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Sam Butcher. Image: Precious Moments.

Precious Moments creator dies at age 85

Sam Butcher, the Christian artist and entrepreneur who created Precious Moments figurines, died on Monday at age 85. “In his final words he shared that the Father, Son and Holy Spirit were with him and that it was beautiful,” the company posted on Facebook.

Butcher began drawing for family and friends, commercializing his artwork in 1975, according to the Precious Moments website. Precious Moments porcelain figurines officially became available for purchase in 1978, three years after the artwork first appeared on greeting cards and inspirational posters. Millions of people have come to know Butcher’s work since then, collecting his pieces and visiting the Precious Moments Chapel in Carthage, Mo .

“Although the sorrow is great, it is our prayer that the appreciation and celebration of his legacy be even greater — the legacy of his glory-filled life, the countless blessings he bestowed upon the millions of lives he touched and the incredible fulfillment of his life’s mission: to share God’s gift of love with the world,” the company’s post said, according to “USA Today.”

Butcher spent most of his childhood putting his ideas on a page, drawing and sketching under his family’s dining room table in the northern California city of Redding. He was the third of five children, who were all born into a “very poor” family, according to his bio on the Precious Moments website. Family members recognized Butcher’s artistic ability early but were unable to purchase drawing materials for him to use. Despite his family’s financial limitations, Butcher found a way to draw anyway.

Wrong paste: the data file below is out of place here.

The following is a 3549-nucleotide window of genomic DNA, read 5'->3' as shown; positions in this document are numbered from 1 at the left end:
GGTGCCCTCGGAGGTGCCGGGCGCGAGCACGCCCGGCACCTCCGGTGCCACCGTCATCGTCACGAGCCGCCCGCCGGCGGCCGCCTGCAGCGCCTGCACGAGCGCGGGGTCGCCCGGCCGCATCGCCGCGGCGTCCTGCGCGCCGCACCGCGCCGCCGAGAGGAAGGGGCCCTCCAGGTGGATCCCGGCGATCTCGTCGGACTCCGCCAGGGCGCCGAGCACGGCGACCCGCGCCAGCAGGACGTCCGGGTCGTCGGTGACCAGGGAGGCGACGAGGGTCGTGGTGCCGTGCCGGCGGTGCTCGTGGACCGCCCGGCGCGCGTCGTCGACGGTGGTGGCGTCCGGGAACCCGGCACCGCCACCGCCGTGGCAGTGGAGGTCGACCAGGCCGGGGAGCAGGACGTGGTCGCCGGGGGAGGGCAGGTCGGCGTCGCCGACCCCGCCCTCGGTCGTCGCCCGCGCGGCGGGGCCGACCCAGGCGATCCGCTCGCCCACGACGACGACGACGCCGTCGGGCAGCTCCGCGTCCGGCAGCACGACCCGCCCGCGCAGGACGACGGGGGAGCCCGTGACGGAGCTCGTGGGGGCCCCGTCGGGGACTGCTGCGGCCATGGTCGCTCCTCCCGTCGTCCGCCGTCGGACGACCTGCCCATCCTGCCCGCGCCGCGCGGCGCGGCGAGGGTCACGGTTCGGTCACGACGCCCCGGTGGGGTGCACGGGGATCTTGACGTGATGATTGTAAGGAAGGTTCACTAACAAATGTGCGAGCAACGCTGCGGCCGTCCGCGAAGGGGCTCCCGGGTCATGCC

Some of Butcher’s favorite moments growing up involved his grandmother, who told him Bible stories, the bio said. “He always had a deep interest in spiritual things and even from his early childhood, he painted scenes from the Bible,” it said. He decided he was going to use his artistic ability to “only serve the Lord” after a lifechanging night at church, enrolling at College of Arts & Crafts in Berkeley, Calif., after high school graduation.

Butcher moved back to his native Michigan, marrying his high school sweetheart and taking a job in a shipping department of Child Evangelism Fellowship. He eventually was moved to the art department. He worked as a story illustrator on children’s television program for several years, using “teardrop-eyed images to tell stories.”

Butcher remained a “quiet family man” despite becoming one of America’s most beloved artists. “Nothing means more to him than his children and grandchildren as he takes advantage of every opportunity to make them an active part of his life and his work,” the bio said.

–Alan Goforth | Metro Voice

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